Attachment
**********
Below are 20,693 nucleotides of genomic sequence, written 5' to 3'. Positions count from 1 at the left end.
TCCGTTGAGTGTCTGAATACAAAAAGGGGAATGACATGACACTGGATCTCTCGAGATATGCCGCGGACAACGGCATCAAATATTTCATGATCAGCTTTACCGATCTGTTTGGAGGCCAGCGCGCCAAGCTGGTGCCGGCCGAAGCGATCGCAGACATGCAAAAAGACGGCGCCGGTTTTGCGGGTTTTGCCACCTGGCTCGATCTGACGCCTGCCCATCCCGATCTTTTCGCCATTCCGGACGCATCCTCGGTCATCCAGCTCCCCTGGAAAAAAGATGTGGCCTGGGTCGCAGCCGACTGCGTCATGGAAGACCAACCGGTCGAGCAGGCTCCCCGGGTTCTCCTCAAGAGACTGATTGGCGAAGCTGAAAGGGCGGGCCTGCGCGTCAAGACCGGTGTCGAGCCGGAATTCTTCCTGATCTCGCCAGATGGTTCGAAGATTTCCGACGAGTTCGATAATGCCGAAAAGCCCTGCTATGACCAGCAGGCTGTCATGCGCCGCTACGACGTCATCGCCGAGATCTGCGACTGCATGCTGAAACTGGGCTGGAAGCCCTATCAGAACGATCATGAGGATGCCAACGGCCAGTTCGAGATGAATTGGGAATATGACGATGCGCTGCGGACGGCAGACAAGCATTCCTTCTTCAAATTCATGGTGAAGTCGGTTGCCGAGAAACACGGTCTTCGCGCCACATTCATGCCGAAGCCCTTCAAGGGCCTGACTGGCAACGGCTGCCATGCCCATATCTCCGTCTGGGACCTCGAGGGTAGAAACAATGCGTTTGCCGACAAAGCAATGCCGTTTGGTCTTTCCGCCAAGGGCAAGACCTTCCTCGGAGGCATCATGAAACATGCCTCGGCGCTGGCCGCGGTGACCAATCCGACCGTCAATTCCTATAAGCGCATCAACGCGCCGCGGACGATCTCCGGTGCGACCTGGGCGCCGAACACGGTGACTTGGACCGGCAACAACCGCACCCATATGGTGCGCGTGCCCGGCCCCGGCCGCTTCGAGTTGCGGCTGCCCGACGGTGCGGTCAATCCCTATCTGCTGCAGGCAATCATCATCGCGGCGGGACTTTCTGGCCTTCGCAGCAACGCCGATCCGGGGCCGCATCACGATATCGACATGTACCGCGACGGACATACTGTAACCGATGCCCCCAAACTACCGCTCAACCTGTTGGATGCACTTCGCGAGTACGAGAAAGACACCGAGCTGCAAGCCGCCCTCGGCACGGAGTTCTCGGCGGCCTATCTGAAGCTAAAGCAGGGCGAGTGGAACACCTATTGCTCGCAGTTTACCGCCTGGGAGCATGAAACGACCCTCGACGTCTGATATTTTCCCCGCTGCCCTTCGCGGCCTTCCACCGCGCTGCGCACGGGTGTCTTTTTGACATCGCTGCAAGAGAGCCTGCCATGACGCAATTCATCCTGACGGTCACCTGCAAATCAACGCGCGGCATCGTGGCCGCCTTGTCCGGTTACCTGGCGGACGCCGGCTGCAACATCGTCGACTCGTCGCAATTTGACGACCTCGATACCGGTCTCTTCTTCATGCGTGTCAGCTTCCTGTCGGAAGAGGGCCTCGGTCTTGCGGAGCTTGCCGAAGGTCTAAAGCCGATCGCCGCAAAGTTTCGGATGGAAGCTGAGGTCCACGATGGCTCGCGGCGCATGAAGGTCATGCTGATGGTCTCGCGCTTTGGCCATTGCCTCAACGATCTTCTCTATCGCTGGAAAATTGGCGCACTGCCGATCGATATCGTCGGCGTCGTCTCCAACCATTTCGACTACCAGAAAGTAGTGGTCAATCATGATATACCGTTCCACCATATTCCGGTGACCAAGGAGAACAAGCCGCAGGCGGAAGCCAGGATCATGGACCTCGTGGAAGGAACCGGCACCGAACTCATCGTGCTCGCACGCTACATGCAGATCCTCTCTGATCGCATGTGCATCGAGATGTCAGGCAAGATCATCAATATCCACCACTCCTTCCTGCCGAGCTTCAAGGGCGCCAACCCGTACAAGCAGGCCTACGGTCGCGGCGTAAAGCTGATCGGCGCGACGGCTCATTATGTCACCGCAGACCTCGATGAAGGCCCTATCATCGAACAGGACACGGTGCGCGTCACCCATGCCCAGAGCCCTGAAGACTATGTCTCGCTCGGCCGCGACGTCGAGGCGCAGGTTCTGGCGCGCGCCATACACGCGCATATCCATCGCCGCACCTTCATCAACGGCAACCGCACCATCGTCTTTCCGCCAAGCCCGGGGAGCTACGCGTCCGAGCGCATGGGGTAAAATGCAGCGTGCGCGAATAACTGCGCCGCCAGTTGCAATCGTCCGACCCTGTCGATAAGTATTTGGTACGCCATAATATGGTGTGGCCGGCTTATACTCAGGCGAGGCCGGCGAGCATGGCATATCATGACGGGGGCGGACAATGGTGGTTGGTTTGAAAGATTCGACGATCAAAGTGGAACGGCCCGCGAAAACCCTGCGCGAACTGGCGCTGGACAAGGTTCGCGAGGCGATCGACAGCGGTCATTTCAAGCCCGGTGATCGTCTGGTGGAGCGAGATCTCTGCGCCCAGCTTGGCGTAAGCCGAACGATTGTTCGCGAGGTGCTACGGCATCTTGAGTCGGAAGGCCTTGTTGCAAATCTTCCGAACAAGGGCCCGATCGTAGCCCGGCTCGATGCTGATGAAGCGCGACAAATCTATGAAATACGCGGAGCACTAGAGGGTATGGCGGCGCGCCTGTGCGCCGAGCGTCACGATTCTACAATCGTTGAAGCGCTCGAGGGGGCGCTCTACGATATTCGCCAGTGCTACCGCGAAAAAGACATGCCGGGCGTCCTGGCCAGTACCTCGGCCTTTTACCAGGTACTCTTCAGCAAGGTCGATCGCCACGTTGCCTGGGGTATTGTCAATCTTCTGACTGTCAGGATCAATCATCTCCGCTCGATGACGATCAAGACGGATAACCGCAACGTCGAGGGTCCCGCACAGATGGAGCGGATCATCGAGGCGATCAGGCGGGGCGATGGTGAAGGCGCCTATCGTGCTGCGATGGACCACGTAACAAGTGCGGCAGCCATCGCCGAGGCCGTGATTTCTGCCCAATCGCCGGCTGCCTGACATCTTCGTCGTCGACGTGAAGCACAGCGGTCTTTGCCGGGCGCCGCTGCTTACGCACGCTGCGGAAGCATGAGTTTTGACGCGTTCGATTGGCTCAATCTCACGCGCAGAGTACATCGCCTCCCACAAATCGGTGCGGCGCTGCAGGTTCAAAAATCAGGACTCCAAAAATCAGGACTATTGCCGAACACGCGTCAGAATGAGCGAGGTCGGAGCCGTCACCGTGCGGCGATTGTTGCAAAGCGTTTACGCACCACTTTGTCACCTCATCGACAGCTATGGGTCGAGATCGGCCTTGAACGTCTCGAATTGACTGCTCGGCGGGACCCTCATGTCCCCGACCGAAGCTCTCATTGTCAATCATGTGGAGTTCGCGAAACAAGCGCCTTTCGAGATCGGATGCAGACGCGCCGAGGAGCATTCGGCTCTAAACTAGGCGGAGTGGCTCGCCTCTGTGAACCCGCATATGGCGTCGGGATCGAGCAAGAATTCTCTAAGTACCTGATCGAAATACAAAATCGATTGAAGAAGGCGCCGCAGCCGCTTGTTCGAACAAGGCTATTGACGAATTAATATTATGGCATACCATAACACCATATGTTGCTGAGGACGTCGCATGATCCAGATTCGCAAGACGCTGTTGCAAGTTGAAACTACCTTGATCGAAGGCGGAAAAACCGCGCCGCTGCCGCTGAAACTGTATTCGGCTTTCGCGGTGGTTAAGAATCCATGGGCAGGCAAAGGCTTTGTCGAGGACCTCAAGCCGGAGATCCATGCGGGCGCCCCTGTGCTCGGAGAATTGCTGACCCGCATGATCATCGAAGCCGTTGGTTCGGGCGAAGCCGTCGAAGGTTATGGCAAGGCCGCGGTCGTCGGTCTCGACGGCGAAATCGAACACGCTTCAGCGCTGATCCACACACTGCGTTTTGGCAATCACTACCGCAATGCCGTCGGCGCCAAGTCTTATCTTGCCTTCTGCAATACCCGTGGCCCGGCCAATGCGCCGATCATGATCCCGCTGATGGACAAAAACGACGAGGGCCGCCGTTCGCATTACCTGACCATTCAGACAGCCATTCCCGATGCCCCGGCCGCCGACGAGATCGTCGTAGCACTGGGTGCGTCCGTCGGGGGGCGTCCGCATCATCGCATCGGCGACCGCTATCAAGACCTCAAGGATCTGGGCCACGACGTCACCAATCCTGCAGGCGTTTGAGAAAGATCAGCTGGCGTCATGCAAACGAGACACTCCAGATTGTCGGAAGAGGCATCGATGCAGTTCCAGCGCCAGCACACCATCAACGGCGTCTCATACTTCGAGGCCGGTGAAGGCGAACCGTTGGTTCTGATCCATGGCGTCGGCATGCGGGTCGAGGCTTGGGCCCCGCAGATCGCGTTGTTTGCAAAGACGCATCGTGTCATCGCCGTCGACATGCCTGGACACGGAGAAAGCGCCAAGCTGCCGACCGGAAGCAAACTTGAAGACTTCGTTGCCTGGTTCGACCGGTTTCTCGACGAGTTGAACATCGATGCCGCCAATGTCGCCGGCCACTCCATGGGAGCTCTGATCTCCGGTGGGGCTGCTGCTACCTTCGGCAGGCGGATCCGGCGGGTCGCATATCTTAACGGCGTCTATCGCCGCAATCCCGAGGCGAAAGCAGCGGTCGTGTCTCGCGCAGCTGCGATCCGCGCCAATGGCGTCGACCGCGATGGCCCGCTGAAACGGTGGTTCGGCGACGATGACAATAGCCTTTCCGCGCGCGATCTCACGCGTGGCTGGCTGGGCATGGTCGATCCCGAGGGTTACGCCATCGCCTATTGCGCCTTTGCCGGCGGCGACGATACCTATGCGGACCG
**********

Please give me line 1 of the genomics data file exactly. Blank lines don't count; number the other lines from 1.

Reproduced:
Below are 20,693 nucleotides of genomic sequence, written 5' to 3'. Positions count from 1 at the left end.